Internet-Related Psychopathology Top


The term “internet-related psychopathology” refers to the abnormal mental states or behaviors that have been influenced by the Internet. In this sense of use, it is a broader, umbrella term that includes all the experiences of abnormal mental states that have been impacted by the Internet in at least some way. The influence of Internet can be during the origin, progression, or maintenance of the psychopathology. Furthermore, the extent of the influence of the Internet can be variable. It can range from being the most important single factor contributing to the origin, progression, and maintenance of the psychopathology to being one of the multiple factors involved. Cyber psychopathology is another term that can be used to represent the same concept. The term “cyber” refers to “involving, using, or relating to computers, especially Internet.” In the current times, the scope of use of the term “computers” has been expanded to include several hand-held digital devices such as mobile phones and tablets. Hence, the term cyber-psychopathology and internet-related psychopathology can be used interchangeably to represent the psychopathology that has been influenced by the Internet.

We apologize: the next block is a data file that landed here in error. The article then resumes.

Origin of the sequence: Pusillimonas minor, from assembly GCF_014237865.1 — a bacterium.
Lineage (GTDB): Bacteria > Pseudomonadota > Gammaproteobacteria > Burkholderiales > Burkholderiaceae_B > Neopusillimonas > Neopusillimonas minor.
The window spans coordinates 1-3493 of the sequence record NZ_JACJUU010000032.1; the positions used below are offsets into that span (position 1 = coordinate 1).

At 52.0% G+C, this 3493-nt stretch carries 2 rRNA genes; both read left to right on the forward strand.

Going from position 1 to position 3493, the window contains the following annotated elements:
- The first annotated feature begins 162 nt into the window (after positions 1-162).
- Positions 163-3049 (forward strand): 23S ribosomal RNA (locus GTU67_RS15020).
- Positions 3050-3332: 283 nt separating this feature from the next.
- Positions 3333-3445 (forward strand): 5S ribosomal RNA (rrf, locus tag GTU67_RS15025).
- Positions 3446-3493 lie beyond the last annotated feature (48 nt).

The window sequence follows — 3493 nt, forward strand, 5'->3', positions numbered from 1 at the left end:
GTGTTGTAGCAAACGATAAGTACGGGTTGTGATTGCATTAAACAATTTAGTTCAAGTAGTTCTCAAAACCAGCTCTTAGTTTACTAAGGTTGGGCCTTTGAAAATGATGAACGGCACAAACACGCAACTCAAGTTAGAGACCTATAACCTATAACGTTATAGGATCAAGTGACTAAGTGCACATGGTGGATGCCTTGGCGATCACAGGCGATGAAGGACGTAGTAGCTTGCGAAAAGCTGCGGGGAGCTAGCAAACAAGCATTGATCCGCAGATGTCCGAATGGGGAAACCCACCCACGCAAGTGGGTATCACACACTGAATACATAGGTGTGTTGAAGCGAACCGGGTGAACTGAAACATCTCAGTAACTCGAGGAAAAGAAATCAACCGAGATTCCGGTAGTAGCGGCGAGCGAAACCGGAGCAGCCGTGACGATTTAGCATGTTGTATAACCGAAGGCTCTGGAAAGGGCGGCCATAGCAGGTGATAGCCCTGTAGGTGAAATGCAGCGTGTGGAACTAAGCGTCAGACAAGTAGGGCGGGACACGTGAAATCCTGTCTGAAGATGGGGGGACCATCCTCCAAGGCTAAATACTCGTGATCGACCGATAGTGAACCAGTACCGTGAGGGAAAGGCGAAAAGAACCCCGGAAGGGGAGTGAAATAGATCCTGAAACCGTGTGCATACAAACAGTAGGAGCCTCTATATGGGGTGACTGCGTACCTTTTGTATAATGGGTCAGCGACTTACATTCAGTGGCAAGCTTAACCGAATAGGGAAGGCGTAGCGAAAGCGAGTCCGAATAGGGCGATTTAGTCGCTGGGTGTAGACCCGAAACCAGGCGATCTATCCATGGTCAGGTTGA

The internet-related psychopathology can be further divided into different sub-categories. These subcategories are based on the extent of role Internet plays in the origin, progression, and maintenance of the psychopathology as well as on the degree of exclusivity of the psychopathology in the context of Internet use. The internet-related psychopathology (cyber psychopathology) can be broadly divided into the two sub-categories of internet-exclusive psychopathology and internet-facilitated psychopathology [Figure 1].
Figure 1: Categorization of internet-related psychopathology (cyber psychopathology)

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Internet-exclusive psychopathology

Internet-exclusive psychopathology refers to abnormal mental states or behaviors that are primarily dependent on the Internet for its origin, progression, and maintenance. As a corollary, it can be reasonably assumed that the psychopathology would not have manifested in the first place in the absence of the Internet, hence, the term internet-exclusive. Some of the examples of the internet-exclusive psychopathology include internet gaming disorders that involve massively multiplayer online role-playing games (MMORPGs) and social media addiction.